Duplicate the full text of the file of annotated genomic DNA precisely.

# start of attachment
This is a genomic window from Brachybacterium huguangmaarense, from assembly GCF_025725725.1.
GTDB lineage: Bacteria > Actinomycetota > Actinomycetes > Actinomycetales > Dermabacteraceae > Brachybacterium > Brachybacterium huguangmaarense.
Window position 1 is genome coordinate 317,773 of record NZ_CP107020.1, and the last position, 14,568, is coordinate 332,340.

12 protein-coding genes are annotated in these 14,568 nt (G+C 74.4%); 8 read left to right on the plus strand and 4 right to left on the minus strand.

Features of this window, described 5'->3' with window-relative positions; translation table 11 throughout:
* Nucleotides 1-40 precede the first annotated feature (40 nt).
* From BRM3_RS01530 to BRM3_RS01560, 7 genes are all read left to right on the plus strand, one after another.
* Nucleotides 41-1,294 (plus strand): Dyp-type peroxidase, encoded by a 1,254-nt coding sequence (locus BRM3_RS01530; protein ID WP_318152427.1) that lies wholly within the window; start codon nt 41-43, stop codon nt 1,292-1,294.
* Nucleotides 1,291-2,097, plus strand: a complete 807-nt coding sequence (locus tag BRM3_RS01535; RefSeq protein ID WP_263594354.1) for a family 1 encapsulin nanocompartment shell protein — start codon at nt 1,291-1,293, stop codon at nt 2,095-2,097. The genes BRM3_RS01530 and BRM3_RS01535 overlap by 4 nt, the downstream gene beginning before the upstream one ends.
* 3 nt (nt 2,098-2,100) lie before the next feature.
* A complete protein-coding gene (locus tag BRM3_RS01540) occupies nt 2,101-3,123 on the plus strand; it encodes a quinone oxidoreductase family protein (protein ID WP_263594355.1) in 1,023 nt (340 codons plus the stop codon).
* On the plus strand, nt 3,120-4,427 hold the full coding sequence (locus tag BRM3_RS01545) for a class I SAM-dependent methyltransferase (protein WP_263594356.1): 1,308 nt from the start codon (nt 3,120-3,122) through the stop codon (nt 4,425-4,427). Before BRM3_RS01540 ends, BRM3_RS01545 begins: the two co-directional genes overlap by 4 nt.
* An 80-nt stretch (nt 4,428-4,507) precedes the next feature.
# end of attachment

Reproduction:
This is a genomic window from Brachybacterium huguangmaarense, from assembly GCF_025725725.1.
GTDB lineage: Bacteria > Actinomycetota > Actinomycetes > Actinomycetales > Dermabacteraceae > Brachybacterium > Brachybacterium huguangmaarense.
Window position 1 is genome coordinate 317,773 of record NZ_CP107020.1, and the last position, 14,568, is coordinate 332,340.

12 protein-coding genes are annotated in these 14,568 nt (G+C 74.4%); 8 read left to right on the plus strand and 4 right to left on the minus strand.

Features of this window, described 5'->3' with window-relative positions; translation table 11 throughout:
* Nucleotides 1-40 precede the first annotated feature (40 nt).
* From BRM3_RS01530 to BRM3_RS01560, 7 genes are all read left to right on the plus strand, one after another.
* Nucleotides 41-1,294 (plus strand): Dyp-type peroxidase, encoded by a 1,254-nt coding sequence (locus BRM3_RS01530; protein ID WP_318152427.1) that lies wholly within the window; start codon nt 41-43, stop codon nt 1,292-1,294.
* Nucleotides 1,291-2,097, plus strand: a complete 807-nt coding sequence (locus tag BRM3_RS01535; RefSeq protein ID WP_263594354.1) for a family 1 encapsulin nanocompartment shell protein — start codon at nt 1,291-1,293, stop codon at nt 2,095-2,097. The genes BRM3_RS01530 and BRM3_RS01535 overlap by 4 nt, the downstream gene beginning before the upstream one ends.
* 3 nt (nt 2,098-2,100) lie before the next feature.
* A complete protein-coding gene (locus tag BRM3_RS01540) occupies nt 2,101-3,123 on the plus strand; it encodes a quinone oxidoreductase family protein (protein ID WP_263594355.1) in 1,023 nt (340 codons plus the stop codon).
* On the plus strand, nt 3,120-4,427 hold the full coding sequence (locus tag BRM3_RS01545) for a class I SAM-dependent methyltransferase (protein WP_263594356.1): 1,308 nt from the start codon (nt 3,120-3,122) through the stop codon (nt 4,425-4,427). Before BRM3_RS01540 ends, BRM3_RS01545 begins: the two co-directional genes overlap by 4 nt.
* An 80-nt stretch (nt 4,428-4,507) precedes the next feature.